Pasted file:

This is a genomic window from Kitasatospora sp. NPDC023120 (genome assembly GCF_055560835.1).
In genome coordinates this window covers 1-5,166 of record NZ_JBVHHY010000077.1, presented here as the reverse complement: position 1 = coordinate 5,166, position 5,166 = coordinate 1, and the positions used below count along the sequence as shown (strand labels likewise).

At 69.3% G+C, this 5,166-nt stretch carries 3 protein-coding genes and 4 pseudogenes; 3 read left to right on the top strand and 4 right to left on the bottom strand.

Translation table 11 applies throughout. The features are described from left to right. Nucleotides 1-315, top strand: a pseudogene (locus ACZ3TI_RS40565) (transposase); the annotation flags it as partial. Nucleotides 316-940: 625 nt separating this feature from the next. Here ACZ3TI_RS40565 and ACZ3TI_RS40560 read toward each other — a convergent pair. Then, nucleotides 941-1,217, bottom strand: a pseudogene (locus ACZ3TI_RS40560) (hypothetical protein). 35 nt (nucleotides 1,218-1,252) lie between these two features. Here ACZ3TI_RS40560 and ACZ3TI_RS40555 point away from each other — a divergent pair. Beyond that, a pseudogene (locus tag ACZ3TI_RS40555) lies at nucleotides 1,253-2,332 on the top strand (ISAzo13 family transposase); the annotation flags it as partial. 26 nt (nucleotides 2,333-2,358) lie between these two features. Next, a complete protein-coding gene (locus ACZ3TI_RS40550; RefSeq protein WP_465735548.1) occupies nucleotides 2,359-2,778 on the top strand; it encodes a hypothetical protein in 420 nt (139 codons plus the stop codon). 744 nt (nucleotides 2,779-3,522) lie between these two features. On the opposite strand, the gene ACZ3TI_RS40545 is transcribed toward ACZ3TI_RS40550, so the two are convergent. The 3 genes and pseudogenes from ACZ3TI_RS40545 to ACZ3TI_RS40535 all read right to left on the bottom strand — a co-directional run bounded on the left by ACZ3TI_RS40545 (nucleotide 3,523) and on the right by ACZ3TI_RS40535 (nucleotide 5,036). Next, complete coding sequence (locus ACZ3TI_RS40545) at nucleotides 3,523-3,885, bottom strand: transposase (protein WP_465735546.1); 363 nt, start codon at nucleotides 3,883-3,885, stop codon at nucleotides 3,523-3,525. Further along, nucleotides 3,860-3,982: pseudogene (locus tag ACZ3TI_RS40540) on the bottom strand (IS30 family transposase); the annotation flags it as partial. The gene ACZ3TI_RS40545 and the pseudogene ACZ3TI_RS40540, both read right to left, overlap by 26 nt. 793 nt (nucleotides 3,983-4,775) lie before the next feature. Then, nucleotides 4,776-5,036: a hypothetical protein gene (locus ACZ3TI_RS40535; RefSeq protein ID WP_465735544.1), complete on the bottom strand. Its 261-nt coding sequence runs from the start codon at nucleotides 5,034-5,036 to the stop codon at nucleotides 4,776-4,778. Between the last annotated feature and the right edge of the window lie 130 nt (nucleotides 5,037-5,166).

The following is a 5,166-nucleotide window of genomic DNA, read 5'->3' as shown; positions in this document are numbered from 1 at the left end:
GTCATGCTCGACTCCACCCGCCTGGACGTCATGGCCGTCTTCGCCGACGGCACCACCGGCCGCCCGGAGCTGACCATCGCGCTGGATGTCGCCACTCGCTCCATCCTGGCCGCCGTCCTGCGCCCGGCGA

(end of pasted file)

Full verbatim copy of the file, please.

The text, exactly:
This is a genomic window from Kitasatospora sp. NPDC023120 (genome assembly GCF_055560835.1).
In genome coordinates this window covers 1-5,166 of record NZ_JBVHHY010000077.1, presented here as the reverse complement: position 1 = coordinate 5,166, position 5,166 = coordinate 1, and the positions used below count along the sequence as shown (strand labels likewise).

At 69.3% G+C, this 5,166-nt stretch carries 3 protein-coding genes and 4 pseudogenes; 3 read left to right on the top strand and 4 right to left on the bottom strand.

Translation table 11 applies throughout. The features are described from left to right. Nucleotides 1-315, top strand: a pseudogene (locus ACZ3TI_RS40565) (transposase); the annotation flags it as partial. Nucleotides 316-940: 625 nt separating this feature from the next. Here ACZ3TI_RS40565 and ACZ3TI_RS40560 read toward each other — a convergent pair. Then, nucleotides 941-1,217, bottom strand: a pseudogene (locus ACZ3TI_RS40560) (hypothetical protein). 35 nt (nucleotides 1,218-1,252) lie between these two features. Here ACZ3TI_RS40560 and ACZ3TI_RS40555 point away from each other — a divergent pair. Beyond that, a pseudogene (locus tag ACZ3TI_RS40555) lies at nucleotides 1,253-2,332 on the top strand (ISAzo13 family transposase); the annotation flags it as partial. 26 nt (nucleotides 2,333-2,358) lie between these two features. Next, a complete protein-coding gene (locus ACZ3TI_RS40550; RefSeq protein WP_465735548.1) occupies nucleotides 2,359-2,778 on the top strand; it encodes a hypothetical protein in 420 nt (139 codons plus the stop codon). 744 nt (nucleotides 2,779-3,522) lie between these two features. On the opposite strand, the gene ACZ3TI_RS40545 is transcribed toward ACZ3TI_RS40550, so the two are convergent. The 3 genes and pseudogenes from ACZ3TI_RS40545 to ACZ3TI_RS40535 all read right to left on the bottom strand — a co-directional run bounded on the left by ACZ3TI_RS40545 (nucleotide 3,523) and on the right by ACZ3TI_RS40535 (nucleotide 5,036). Next, complete coding sequence (locus ACZ3TI_RS40545) at nucleotides 3,523-3,885, bottom strand: transposase (protein WP_465735546.1); 363 nt, start codon at nucleotides 3,883-3,885, stop codon at nucleotides 3,523-3,525. Further along, nucleotides 3,860-3,982: pseudogene (locus tag ACZ3TI_RS40540) on the bottom strand (IS30 family transposase); the annotation flags it as partial. The gene ACZ3TI_RS40545 and the pseudogene ACZ3TI_RS40540, both read right to left, overlap by 26 nt. 793 nt (nucleotides 3,983-4,775) lie before the next feature. Then, nucleotides 4,776-5,036: a hypothetical protein gene (locus ACZ3TI_RS40535; RefSeq protein ID WP_465735544.1), complete on the bottom strand. Its 261-nt coding sequence runs from the start codon at nucleotides 5,034-5,036 to the stop codon at nucleotides 4,776-4,778. Between the last annotated feature and the right edge of the window lie 130 nt (nucleotides 5,037-5,166).

The following is a 5,166-nucleotide window of genomic DNA, read 5'->3' as shown; positions in this document are numbered from 1 at the left end:
GTCATGCTCGACTCCACCCGCCTGGACGTCATGGCCGTCTTCGCCGACGGCACCACCGGCCGCCCGGAGCTGACCATCGCGCTGGATGTCGCCACTCGCTCCATCCTGGCCGCCGTCCTGCGCCCGGCGA